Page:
For a real scalar field $\phi$, a theory as simple as the $\phi^4$ theory, can exhibit the phenomenon of Spontaneous Symmetry Breaking (SSB). For a complex scalar field $\phi$, a theory as simple as the one described by a potential of the form $V(\phi^*\phi)$ is capable of showing SSB. Why is it that a simple quantum field theory containing only a fermion field $\Psi$ incapable of showing this feature of SSB?

Added after @Dwagg's answer I was a bit sloppy in saying that theories with only fermions do not admit SSB. In QCD, there is chiral symmetry breaking which is related to a nonzero VEV of the operator $\bar{q}q$ for a quark field $q$. But the route is not straightforward.

In classical field theories, the standard way to check whether SSB has occurred is the following. One has a Lagrangian with a potential term $V(\phi)$. When minimized, the minimum of $V(\phi)$ occurs at a nonzero value of $\phi$. In QFT, one says that $\phi$ has got a VEV.

I have not seen such a straightforward route to understand QCD chiral symmetry breaking i.e., no such potential in the QCD Lagrangian. So the question is

Is there a similar way of showing that a nonzero VEV of $\bar{q}q$ is possible by minimizing some "effective potential" $V(\bar{q}q)$ of QCD.?

For the Gross-Neveu model in Dwagg's answer there is already a quartic term in the Lagrangian, and minimizing the potential w.r.t $\bar{\psi}_a\psi_a$ can give rise to SSB. Such a term is not there in QCD Lagrangian.

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    $\begingroup$ What makes you think that fermions can’t cause SSB? $\endgroup$
    – knzhou
    Commented Mar 31, 2019 at 14:49
  • $\begingroup$ @knzhou I have not seen any textbook example where a theory consisting of fermions only lead to SSB. In QCD, there is chiral symmetry breaking which is related to a nonzero VEV of the operator $\bar{q}q$ for a quarks field $q$. But the route is not straightforward. $\endgroup$
    – SRS
    Commented Mar 31, 2019 at 14:52
  • $\begingroup$ @SRS You've provided an example of SSB with a theory with only fermions, so what's your question? $\endgroup$ Commented Mar 31, 2019 at 17:24
  • $\begingroup$ @SRS As soon as you don't want to break Lorentz, a spinor cannot take vacuum expectation value. I think this is an underlying requirement in your case. $\endgroup$
    – apt45
    Commented Mar 31, 2019 at 21:16
  • $\begingroup$ @Runlikehell Please see the newly added part of the question. $\endgroup$
    – SRS
    Commented Apr 1, 2019 at 6:03

3 Answers 3


First, as already discussed, there are several (very similar) purely fermionic model field theories that exhibit spontaneous symmetry breaking, the models of Gross-Neveu, Thirring, and Nambu-Jona-Lasionio. These theories contain a fundamental four-fermion interaction ${\cal L}\sim G(\bar\psi\psi)^2$.

Second, there are interesting and important condensed matter systems that exhibit spontaneous symmetry breaking with a fermion-bilinear order parameter, BCS superconductivity in metals, neutron matter, liquid helium 3, and atomic gases. Fundamentally, these are not purely fermionic theories, but they can often be reduced to effective four-fermion theories. This is already a hint that a fundamental four-fermion interaction is not essential; such an interaction can always appear from integrating out other degrees of freedom.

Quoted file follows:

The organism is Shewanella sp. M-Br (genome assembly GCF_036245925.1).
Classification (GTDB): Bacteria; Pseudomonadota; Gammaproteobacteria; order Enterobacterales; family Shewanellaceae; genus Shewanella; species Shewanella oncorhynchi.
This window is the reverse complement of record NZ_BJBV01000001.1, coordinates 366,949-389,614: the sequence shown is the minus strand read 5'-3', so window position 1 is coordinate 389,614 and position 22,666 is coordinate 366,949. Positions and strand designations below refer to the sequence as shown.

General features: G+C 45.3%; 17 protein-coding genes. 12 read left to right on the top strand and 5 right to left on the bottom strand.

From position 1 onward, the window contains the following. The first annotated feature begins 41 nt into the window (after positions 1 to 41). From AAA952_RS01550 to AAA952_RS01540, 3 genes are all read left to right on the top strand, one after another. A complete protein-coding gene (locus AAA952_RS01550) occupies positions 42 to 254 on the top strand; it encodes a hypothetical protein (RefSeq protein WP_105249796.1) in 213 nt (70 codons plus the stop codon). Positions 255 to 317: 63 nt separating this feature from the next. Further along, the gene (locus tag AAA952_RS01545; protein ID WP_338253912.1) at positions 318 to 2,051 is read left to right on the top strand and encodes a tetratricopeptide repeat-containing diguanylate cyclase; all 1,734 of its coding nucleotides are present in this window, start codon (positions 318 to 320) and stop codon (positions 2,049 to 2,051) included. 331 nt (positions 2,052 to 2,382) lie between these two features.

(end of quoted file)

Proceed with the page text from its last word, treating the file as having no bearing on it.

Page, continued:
In QCD we can define an effective potential for $\langle\bar\psi\psi\rangle$ in the usual way. Couple an external field to the order parameter (QCD already has such a term, the mass term) and compute the partition function. Then Legendre transform to get the effective action as a function of the order parameter. The static part is the effective potential.

Chiral symmetry breaking takes place at strong coupling, so we cannot compute the effective potential reliably (except in certain limiting cases), but we can identify the diagrams that contribute to it. The simplest is a fermion loop with a gluon going across. If the gluon was heavy (which it is not), we would be able to contract the gluon propagator to a point, and this diagram would be the same four-fermion closed-off-by-two-loops diagram that appears in the Gross-Neveu model (which is why, historically, Gross and Neveu studied it).


The typical method for SSB for fermions is the formation of bosonic bound states, such as Cooper pairs, which can then have an effective potential which looks like Landau-Ginzburg. There is no problem with, eg. $\langle \bar \psi(x) \psi(x) \rangle \neq 0$ while $\langle \psi(x) \rangle = 0$. There are also interesting systems in condensed matter physics such as superfluid He-3 which have order parameters with angular momentum such as $\langle \bar \psi \gamma^\mu \psi \rangle$.

  • $\begingroup$ My concern is how would such a term be induced in some effective QCD potential. @RyanThorngren $\endgroup$
    – SRS
    Commented Apr 3, 2019 at 8:09
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    $\begingroup$ @SRS I dunno, but in general I expect that any term allowed by symmetry can and does appear. $\endgroup$ Commented Apr 3, 2019 at 8:37
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    $\begingroup$ Nice point, I would also mention the topcolor models modeling the Higgs as $\left<\bar{t} t\right>$. $\endgroup$ Commented Apr 4, 2019 at 1:36

Check out the Gross-Neveu model, which involves only fermions. The chiral symmetry is spontaneously broken by a composite field of fermions.

  • $\begingroup$ Thanks for your answer. Can you illuminate more about the newly added part of the question? @Dwagg $\endgroup$
    – SRS
    Commented Apr 1, 2019 at 6:06

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